The per capita growth rate can be easily estimated from consecutive census of population data as: Rt = loge (Nt/Nt−d), where N is population size and d is the time period between censuses (10 years). The plot of annual per capita growth rates against years for each SSA country was used to determine the periods with sudden population decreases [Supporting Information (SI) Figure 1]. The demographic magnitude of these events (hereafter collapses or crisis) can be estimated as the difference between the R-values at the beginning and the end of the collapse (SI Figure 1). In addition, we also estimated the rate change of per capita population growth (second derivative). This measure could be important to detect positive/negative accelerations in the population growth rate (Ginzburg and Colyvan, 2004). The rate change of per capita population growth can be easily estimated from data as:
The presence of a population collapse was determined when the value of RGt is negative over a period of 10 years, but preceded and followed by positive values. The extent of collapse can be estimated by the value of the negative RGt observed over a period of 10 years. The absolute value of this quantity was modeled to account for the intensity or magnitude of observed demographic collapses in SSA.
Figure 1. Annual estimates of per capita growth rates [R] of the African human population during the period 1960–2010. First row: examples of Sub-Saharan Africa (SSA) countries showing no population consequences of civil wars; second row, SSA countries exhibiting strong population effects; third row, SSA countries showing mild population effects of civil warfare. Gray stripes represent phases with sudden decreases in per capita growth rates: the magnitude of which is estimated by the difference between the initial and final value of these periods.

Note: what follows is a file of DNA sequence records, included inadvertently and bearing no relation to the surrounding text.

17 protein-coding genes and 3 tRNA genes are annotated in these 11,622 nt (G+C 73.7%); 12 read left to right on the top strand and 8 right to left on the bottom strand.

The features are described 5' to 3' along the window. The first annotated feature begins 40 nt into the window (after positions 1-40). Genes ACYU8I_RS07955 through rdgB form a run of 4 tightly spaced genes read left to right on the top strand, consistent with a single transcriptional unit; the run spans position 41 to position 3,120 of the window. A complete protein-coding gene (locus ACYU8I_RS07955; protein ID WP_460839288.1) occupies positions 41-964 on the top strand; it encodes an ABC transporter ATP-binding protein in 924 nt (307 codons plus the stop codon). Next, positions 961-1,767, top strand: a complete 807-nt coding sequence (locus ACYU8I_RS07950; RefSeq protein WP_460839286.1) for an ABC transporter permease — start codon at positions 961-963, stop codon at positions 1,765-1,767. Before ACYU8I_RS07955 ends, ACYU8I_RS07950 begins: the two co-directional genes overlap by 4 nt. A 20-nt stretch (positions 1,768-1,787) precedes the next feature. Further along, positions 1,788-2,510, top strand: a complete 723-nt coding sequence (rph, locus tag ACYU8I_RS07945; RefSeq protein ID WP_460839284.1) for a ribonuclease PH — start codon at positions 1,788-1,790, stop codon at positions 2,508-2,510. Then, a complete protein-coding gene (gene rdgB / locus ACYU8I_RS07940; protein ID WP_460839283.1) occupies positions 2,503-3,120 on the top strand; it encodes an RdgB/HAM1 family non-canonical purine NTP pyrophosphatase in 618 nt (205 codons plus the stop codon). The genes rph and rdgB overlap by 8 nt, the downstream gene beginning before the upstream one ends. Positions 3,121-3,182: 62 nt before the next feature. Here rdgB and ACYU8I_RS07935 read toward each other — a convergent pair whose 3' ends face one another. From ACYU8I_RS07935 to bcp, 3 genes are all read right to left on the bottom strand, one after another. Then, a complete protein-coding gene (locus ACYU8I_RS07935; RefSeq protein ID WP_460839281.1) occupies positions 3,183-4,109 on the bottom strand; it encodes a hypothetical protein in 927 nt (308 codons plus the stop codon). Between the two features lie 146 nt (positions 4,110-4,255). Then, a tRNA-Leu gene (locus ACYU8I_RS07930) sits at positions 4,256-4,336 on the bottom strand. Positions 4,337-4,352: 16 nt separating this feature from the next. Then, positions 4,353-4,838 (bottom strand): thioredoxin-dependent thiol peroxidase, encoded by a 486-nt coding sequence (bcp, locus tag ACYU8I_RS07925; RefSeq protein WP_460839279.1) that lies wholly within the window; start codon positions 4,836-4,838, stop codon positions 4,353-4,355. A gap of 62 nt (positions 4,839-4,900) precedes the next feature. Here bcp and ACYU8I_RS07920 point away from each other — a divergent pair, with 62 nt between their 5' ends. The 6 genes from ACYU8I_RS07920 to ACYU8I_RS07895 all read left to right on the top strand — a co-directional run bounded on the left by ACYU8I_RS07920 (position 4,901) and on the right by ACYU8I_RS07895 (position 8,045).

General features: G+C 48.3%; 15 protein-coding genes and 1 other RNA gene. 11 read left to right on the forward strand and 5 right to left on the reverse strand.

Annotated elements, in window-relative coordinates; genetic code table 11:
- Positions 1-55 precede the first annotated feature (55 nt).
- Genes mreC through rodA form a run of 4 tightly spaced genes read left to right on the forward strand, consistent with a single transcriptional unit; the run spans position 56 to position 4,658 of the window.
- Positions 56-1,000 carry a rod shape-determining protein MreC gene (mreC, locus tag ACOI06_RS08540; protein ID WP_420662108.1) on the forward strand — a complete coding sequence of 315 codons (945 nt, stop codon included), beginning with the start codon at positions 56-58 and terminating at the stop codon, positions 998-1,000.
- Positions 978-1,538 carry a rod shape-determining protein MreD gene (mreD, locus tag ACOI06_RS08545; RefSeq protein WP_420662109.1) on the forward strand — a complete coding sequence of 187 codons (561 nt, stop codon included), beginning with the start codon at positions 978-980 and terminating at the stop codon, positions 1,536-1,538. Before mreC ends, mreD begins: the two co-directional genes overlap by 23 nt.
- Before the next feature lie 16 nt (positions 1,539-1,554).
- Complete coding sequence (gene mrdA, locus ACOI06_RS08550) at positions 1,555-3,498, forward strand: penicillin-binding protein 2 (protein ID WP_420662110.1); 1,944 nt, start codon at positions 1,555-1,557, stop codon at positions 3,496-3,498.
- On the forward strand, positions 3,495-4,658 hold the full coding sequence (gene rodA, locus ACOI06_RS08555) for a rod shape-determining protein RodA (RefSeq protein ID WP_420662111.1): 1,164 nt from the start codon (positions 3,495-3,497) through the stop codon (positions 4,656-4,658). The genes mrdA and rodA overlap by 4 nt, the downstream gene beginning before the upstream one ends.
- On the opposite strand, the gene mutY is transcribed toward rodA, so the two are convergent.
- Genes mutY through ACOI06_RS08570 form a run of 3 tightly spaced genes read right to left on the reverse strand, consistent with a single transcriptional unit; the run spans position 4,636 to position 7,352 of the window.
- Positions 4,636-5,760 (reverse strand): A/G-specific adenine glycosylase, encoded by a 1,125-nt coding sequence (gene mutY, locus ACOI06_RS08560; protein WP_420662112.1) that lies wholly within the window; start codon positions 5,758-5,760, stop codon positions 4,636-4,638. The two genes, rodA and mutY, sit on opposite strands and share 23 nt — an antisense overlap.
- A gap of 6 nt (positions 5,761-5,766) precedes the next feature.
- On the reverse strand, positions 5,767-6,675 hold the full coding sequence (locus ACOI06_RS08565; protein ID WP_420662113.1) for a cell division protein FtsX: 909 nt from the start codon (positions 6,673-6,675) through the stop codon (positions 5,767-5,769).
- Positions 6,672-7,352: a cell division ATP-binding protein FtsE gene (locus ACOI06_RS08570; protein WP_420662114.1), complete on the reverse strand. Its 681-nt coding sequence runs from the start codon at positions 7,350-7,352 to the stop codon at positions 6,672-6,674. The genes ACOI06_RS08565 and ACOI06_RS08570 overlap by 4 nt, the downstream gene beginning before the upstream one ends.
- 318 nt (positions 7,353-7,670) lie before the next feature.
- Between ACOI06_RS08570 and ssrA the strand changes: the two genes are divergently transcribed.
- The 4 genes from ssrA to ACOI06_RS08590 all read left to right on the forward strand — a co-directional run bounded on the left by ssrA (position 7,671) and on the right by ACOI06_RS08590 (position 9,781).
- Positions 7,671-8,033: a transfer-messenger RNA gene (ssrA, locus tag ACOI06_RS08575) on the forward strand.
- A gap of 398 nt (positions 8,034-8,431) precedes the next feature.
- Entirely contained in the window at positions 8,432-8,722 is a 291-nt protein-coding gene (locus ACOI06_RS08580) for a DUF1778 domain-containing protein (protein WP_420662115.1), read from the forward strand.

Data was analyzed using the Structural Equation Modeling framework. Structural Equation Models (SEM) are a confirmatory scheme designed to estimate causal effects between two or more variables arranged in direct and indirect relationships according to a predefined theoretical model (Kline, 2010). The idea behind SEM is that complexity inside a system can be studied by means of a causality network among latent concepts, known as Latent Variables (LV), which are measured in turn using observed indicators, known as Manifest or Indicator Variables (MV). A LV represents a concept that is hard to capture using a single observable, either because there are no instrumental means for that purpose, or because the concept itself is complex and multidimensional, needing a combination of MV to describe it empirically.
PLS Path Modeling (PLSPM) is a component-based estimation method that defines an inner (or structural) model of regressions among LV, and an outer model for relating the MV and LV (Tenenhaus et al., 2005). The contribution of each MV to its corresponding LV is achieved through the linear combination of loadings obtained as the outcome of a multivariate ordination procedure. Therefore, changes in one MV imply changes in the other MV forming the LV. PLSPM is an iterative algorithm that first solves the outer model and then estimates the path coefficients in the inner model. This technique is considered a soft modeling approach because no strong assumptions are made regarding distribution of variables, sample size and the measurement scale used. These properties make PLSPM an interesting methodology in situations where those assumptions are not tenable or difficult to meet.